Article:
Barbara McDowell from the #writecampaign blog circle pointed me to this entry from a blogger who was in the US military in 2011. LadyJai writes a touching and very illuminating post about her personal experience in 9/11, 2001. It's a relief from all the hype and self-serving nattering from the so-called journalists and insane conspiracy theorists.
Jai asked about others' experience on that day, so here is mine:
I had thought September 11, 2001 would be a significant day. At the time, I was working at Canada's central bank, and the Deputy Governor was holding a breakfast meeting that was supposed to launch some significant initiative. How silly that seems now, in comparison!
We came out of the meeting a few minutes before 9:00, and a coordinator in the communications section said "A plane just hit the World Trade Centre." There's a World Trade Building here in Ottawa, and I first thought of it. But no, it was soon obvious that something far more important was happening.
I hoped at first that it was an accident, but when I heard of the second plane hitting the other tower, well, we all knew we were watching the unfolding of a horrendous plan.
"It has to be Arab terrorists," said someone else in the communications section. I tried to argue that we didn't know anything yet. I pointed out that the previous case of US terrorism, the Oklahoma City bombing, was an example of domestic, home-grown terror, but that wasn't convincing anyone.
And I was drowned out: all the news channels and commentators were talking about Arab or Muslim terrorists, US enemies from the Middle East. We heard about a plane hitting the Pentagon, rumours of a fourth crashing in Pennsylvania, a fifth missing. We watched TV news reports of all the aircraft being diverted to the closest airport, about hundreds of US flights landing in Canadian airports.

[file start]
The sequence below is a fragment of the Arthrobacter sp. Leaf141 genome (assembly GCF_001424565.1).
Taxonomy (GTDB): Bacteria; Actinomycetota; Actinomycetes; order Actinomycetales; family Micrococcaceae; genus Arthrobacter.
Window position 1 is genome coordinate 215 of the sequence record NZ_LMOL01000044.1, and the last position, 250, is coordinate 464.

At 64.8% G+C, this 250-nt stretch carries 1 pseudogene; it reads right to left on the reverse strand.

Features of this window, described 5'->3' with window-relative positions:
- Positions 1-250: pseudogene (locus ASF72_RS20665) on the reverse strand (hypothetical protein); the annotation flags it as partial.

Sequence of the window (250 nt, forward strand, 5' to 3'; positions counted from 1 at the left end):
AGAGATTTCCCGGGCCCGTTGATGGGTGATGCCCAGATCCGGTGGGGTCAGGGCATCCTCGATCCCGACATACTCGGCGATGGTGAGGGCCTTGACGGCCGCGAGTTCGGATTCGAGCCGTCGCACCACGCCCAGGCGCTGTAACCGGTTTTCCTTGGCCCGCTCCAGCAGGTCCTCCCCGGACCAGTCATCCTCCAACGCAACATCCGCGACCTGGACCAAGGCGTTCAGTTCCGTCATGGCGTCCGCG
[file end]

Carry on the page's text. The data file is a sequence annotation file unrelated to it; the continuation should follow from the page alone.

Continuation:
It was all so hard to believe. All these news reports, all this coverage, and almost no information.
We watched replay after replay of the planes hitting the buildings. Then we watched, live, as the South Tower collapsed. I nearly collapsed, myself. The greatest horror I'd ever imagined, on TV, in front of me, and it was real.
There have been so many events that followed from that day, so much change in the world. There have been hopeful signs, but much (truthers, birthers, ravers from all sides and every shade of the political spectrum) that is discouraging.
Still, I am hopeful. The US has been the home of so much good, and so much pain, as well. Americans have shown the best and the worst qualities of humanity. But I am still hopeful that the best will win out, finally.
To all my US friends, I wish you the best on this most painful anniversary. I think you will, finally, make the right choices and embrace the best of yourselves.
It's time, long past time, to put aside the ridiculous enmity between the "West" and the "Muslim world." We are all brothers and sisters, after all. We all want the same for our children.
My heartfelt best wishes to all. Never again! It's up to each one of us.